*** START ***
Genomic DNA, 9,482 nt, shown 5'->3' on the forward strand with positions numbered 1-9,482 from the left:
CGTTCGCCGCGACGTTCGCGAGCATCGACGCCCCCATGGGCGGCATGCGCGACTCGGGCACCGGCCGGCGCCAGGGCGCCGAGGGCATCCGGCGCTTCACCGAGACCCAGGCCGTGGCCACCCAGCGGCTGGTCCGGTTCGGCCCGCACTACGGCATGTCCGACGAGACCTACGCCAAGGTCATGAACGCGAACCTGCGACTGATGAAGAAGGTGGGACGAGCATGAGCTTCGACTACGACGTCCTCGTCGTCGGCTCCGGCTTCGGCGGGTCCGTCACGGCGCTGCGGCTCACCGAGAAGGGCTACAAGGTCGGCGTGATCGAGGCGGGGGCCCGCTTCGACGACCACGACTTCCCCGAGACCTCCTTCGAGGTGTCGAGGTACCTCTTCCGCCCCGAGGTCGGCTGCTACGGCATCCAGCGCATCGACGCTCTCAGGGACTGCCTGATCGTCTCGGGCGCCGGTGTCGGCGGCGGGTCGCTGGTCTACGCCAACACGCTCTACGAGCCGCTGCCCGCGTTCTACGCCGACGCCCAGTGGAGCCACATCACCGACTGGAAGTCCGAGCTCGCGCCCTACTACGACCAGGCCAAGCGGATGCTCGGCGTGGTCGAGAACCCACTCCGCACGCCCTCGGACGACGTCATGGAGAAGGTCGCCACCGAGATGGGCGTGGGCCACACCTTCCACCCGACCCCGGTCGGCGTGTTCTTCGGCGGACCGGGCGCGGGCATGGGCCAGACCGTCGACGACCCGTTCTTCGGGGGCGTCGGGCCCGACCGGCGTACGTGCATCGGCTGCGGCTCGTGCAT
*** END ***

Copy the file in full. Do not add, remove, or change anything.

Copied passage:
Genomic DNA, 9,482 nt, shown 5'->3' on the forward strand with positions numbered 1-9,482 from the left:
CGTTCGCCGCGACGTTCGCGAGCATCGACGCCCCCATGGGCGGCATGCGCGACTCGGGCACCGGCCGGCGCCAGGGCGCCGAGGGCATCCGGCGCTTCACCGAGACCCAGGCCGTGGCCACCCAGCGGCTGGTCCGGTTCGGCCCGCACTACGGCATGTCCGACGAGACCTACGCCAAGGTCATGAACGCGAACCTGCGACTGATGAAGAAGGTGGGACGAGCATGAGCTTCGACTACGACGTCCTCGTCGTCGGCTCCGGCTTCGGCGGGTCCGTCACGGCGCTGCGGCTCACCGAGAAGGGCTACAAGGTCGGCGTGATCGAGGCGGGGGCCCGCTTCGACGACCACGACTTCCCCGAGACCTCCTTCGAGGTGTCGAGGTACCTCTTCCGCCCCGAGGTCGGCTGCTACGGCATCCAGCGCATCGACGCTCTCAGGGACTGCCTGATCGTCTCGGGCGCCGGTGTCGGCGGCGGGTCGCTGGTCTACGCCAACACGCTCTACGAGCCGCTGCCCGCGTTCTACGCCGACGCCCAGTGGAGCCACATCACCGACTGGAAGTCCGAGCTCGCGCCCTACTACGACCAGGCCAAGCGGATGCTCGGCGTGGTCGAGAACCCACTCCGCACGCCCTCGGACGACGTCATGGAGAAGGTCGCCACCGAGATGGGCGTGGGCCACACCTTCCACCCGACCCCGGTCGGCGTGTTCTTCGGCGGACCGGGCGCGGGCATGGGCCAGACCGTCGACGACCCGTTCTTCGGGGGCGTCGGGCCCGACCGGCGTACGTGCATCGGCTGCGGCTCGTGCAT